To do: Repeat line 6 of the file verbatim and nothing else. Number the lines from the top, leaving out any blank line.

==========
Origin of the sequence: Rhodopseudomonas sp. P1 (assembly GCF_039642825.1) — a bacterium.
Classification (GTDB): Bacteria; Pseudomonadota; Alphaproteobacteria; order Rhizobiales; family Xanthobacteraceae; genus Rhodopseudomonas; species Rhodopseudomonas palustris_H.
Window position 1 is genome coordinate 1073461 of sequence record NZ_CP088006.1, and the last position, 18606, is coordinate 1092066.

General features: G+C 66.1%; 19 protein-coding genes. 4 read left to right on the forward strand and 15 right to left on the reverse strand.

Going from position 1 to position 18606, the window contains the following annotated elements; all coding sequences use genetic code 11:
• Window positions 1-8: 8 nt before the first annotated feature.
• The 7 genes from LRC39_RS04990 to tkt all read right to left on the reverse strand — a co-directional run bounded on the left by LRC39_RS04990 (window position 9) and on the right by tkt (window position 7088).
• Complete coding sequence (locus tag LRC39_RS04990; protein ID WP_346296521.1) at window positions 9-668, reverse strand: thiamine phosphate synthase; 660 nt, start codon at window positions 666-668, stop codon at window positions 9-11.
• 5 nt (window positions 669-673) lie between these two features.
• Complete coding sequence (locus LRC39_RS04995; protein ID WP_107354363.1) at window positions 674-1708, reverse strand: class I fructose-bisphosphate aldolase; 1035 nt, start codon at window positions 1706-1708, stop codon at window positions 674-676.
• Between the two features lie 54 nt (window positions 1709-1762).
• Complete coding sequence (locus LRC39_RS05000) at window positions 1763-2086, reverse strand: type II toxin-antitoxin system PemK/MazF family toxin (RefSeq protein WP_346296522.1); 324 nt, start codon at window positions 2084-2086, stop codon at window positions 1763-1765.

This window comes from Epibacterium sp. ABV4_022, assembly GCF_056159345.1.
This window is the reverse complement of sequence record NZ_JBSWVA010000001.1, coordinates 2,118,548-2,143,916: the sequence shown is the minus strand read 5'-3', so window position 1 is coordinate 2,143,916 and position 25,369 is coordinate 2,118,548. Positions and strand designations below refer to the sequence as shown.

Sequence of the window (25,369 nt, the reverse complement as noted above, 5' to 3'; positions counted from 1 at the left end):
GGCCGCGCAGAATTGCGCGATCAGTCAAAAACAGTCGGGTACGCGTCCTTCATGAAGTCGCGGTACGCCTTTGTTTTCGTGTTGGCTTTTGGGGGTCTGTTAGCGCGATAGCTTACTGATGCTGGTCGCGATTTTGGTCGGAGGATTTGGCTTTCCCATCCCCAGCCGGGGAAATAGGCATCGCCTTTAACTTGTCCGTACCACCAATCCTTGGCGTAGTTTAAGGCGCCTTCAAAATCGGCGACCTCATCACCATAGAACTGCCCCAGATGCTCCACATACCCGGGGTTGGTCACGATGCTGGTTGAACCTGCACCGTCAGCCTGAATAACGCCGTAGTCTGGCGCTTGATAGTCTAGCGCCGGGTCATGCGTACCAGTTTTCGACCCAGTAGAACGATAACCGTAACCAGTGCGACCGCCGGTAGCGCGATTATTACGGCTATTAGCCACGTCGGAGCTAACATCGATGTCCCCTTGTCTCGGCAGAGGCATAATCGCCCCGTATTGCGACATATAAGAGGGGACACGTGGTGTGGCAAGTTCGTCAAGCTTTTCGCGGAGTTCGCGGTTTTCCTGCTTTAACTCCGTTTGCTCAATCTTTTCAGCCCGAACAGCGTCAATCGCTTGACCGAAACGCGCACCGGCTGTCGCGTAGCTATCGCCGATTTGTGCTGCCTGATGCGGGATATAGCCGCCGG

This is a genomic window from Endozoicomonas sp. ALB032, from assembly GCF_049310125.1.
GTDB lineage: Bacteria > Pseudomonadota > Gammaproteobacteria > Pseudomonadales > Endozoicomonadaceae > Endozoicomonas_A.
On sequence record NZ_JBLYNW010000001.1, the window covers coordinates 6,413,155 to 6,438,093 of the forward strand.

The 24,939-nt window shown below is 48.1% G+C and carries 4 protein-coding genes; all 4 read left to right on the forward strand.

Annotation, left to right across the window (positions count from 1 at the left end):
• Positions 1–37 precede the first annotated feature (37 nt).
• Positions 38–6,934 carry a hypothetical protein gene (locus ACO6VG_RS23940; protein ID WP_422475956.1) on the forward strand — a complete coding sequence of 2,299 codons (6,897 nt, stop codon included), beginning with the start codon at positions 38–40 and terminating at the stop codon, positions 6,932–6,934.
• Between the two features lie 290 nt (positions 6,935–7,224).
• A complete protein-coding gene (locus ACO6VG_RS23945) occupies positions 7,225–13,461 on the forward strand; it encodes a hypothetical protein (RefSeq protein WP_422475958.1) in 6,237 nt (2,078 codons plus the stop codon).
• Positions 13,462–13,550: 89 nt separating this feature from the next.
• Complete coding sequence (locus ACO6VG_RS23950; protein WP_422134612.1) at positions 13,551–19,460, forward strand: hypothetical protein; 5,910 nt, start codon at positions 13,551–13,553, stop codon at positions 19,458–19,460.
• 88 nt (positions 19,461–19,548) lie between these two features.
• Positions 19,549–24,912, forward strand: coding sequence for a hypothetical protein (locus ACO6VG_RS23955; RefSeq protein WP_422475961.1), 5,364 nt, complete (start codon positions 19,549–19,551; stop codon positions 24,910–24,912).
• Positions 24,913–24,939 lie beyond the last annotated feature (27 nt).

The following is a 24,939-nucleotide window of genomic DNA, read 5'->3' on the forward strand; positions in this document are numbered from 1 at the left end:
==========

• Window positions 1-8: 8 nt before the first annotated feature.